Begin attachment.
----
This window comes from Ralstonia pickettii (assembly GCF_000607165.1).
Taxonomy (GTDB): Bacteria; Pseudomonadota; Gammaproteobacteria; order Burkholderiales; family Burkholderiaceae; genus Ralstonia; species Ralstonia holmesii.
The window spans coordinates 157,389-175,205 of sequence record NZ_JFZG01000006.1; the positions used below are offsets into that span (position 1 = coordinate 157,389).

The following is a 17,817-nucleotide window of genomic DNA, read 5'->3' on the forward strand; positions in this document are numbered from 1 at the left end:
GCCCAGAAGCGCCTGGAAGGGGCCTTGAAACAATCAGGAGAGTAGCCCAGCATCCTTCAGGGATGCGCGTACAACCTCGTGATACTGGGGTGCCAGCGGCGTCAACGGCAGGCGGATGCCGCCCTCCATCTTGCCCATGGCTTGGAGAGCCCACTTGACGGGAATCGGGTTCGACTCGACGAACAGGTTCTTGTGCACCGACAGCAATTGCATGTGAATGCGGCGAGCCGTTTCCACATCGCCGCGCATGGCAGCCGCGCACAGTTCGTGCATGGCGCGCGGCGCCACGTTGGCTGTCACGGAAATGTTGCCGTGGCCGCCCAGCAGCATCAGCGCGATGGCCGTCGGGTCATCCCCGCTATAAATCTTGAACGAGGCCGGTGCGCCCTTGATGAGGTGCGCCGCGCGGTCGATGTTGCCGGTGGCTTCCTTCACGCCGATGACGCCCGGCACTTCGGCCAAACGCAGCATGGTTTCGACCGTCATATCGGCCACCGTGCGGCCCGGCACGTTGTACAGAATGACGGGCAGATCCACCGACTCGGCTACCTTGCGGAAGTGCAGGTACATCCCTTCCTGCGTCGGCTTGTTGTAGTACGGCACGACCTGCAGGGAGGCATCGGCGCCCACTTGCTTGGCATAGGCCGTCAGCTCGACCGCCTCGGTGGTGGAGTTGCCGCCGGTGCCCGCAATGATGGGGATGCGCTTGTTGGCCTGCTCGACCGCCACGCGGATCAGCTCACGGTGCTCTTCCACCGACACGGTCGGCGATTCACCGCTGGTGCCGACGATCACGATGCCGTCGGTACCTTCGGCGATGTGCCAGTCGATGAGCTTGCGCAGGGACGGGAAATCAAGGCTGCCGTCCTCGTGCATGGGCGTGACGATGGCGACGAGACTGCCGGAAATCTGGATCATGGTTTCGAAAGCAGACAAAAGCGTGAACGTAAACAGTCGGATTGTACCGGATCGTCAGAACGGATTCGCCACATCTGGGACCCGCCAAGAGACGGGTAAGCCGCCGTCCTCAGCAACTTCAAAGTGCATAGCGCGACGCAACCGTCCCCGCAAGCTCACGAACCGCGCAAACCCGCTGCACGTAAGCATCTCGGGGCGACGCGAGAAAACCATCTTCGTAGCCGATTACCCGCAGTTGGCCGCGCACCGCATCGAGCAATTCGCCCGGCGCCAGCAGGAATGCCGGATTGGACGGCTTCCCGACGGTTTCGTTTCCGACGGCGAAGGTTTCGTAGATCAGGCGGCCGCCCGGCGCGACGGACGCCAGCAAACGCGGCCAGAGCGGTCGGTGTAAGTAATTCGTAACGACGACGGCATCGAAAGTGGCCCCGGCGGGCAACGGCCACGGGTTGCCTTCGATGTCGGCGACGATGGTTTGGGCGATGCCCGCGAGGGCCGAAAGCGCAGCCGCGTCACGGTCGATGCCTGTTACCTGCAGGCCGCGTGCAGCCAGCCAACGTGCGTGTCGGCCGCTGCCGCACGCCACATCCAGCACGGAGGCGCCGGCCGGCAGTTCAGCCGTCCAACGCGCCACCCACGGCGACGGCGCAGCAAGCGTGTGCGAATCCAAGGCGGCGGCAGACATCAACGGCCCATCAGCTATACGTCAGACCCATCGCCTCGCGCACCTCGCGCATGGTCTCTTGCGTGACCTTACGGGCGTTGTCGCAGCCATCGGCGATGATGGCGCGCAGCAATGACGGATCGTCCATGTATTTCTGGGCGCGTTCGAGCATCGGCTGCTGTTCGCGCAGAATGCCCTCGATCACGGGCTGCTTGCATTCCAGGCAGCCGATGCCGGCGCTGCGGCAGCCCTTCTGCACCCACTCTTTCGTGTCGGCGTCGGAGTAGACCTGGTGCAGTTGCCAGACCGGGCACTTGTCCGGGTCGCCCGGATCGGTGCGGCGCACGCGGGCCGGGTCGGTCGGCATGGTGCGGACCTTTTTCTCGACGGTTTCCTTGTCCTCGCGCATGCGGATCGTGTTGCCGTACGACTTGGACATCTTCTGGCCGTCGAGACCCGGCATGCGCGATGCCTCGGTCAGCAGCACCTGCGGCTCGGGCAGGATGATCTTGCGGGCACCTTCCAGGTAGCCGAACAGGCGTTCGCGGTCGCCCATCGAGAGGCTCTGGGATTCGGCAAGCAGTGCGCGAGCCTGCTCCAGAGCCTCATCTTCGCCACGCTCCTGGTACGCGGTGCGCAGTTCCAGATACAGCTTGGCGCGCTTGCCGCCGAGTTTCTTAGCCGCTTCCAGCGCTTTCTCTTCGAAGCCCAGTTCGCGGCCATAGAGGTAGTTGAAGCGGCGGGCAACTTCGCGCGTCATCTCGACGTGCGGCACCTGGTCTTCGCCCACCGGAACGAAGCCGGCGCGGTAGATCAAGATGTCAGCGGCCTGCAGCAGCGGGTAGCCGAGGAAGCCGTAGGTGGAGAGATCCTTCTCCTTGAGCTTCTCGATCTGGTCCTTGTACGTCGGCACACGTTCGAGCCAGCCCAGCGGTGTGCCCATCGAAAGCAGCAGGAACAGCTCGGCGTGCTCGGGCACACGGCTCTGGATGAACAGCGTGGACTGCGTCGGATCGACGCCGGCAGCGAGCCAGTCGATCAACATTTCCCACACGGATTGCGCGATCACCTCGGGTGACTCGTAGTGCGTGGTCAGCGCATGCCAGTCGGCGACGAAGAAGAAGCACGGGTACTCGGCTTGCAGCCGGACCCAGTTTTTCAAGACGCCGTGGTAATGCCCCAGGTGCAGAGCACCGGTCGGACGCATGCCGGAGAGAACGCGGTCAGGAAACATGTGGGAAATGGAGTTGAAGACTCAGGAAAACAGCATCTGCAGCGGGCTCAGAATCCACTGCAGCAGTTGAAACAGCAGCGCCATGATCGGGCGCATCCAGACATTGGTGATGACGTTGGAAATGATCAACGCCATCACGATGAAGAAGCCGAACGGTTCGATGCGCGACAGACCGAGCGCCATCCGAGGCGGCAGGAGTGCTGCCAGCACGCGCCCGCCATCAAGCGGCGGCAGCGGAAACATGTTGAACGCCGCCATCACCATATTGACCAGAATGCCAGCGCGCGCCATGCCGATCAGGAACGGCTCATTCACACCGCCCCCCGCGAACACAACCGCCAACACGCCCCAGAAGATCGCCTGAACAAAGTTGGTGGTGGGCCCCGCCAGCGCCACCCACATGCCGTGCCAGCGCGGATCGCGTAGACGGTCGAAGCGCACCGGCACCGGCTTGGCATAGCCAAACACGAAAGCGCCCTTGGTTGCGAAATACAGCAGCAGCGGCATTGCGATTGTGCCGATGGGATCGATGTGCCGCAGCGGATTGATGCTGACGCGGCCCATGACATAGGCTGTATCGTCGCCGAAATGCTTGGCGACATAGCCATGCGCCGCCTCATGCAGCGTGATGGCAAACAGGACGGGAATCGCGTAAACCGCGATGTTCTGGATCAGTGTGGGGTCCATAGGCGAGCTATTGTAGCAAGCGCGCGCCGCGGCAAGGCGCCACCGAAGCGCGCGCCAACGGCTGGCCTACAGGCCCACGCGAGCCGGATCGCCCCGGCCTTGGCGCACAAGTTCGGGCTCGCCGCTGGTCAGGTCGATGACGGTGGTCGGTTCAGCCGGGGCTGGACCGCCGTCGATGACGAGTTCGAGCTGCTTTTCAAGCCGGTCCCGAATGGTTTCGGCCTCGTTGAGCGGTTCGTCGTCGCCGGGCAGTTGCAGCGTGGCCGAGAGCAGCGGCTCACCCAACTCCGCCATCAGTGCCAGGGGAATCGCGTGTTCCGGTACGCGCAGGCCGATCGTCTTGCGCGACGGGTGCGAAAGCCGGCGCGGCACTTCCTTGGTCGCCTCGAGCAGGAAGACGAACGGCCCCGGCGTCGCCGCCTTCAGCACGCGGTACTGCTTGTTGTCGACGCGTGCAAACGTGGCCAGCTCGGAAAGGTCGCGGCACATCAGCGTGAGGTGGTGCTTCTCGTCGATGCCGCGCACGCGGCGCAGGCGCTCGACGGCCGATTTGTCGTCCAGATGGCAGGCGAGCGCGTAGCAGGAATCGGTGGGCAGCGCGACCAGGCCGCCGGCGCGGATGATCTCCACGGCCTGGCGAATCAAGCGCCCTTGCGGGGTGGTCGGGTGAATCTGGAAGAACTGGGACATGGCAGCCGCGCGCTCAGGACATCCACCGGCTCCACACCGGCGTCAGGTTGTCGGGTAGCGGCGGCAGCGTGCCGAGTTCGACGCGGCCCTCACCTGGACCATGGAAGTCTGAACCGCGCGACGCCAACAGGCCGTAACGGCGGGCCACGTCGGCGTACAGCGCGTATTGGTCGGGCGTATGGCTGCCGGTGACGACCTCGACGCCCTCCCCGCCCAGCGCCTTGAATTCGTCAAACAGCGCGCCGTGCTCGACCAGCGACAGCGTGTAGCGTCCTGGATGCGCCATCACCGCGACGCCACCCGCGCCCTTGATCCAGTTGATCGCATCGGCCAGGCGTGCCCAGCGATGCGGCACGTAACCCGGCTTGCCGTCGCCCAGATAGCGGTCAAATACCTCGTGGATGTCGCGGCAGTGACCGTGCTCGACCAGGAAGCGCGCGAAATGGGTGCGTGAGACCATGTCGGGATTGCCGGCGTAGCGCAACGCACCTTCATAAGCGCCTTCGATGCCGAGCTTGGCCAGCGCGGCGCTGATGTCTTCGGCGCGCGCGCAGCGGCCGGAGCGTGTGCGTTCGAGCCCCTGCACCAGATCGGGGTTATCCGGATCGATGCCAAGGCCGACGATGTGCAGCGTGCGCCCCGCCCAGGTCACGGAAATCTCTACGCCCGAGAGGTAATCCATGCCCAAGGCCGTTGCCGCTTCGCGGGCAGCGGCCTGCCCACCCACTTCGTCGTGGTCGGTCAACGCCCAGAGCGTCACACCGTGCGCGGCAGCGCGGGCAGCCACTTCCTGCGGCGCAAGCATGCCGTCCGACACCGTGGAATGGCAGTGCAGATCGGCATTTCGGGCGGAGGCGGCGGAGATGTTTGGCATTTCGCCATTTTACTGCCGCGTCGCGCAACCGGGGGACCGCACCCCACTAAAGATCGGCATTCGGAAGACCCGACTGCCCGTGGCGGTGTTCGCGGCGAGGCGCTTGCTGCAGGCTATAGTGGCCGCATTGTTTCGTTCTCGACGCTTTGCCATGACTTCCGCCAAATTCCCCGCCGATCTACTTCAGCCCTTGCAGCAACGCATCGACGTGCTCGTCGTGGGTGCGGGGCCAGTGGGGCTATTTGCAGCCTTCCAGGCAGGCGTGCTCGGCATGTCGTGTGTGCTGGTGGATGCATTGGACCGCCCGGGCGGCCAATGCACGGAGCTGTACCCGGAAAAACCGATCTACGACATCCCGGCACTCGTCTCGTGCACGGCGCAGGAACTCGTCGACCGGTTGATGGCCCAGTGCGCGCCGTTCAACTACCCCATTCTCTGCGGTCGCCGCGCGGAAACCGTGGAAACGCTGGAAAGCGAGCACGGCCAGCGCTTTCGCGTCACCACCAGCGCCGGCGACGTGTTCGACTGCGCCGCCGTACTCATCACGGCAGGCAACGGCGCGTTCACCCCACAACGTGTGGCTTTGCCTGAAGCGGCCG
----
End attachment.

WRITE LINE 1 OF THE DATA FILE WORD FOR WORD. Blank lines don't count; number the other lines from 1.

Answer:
This window comes from Ralstonia pickettii (assembly GCF_000607165.1).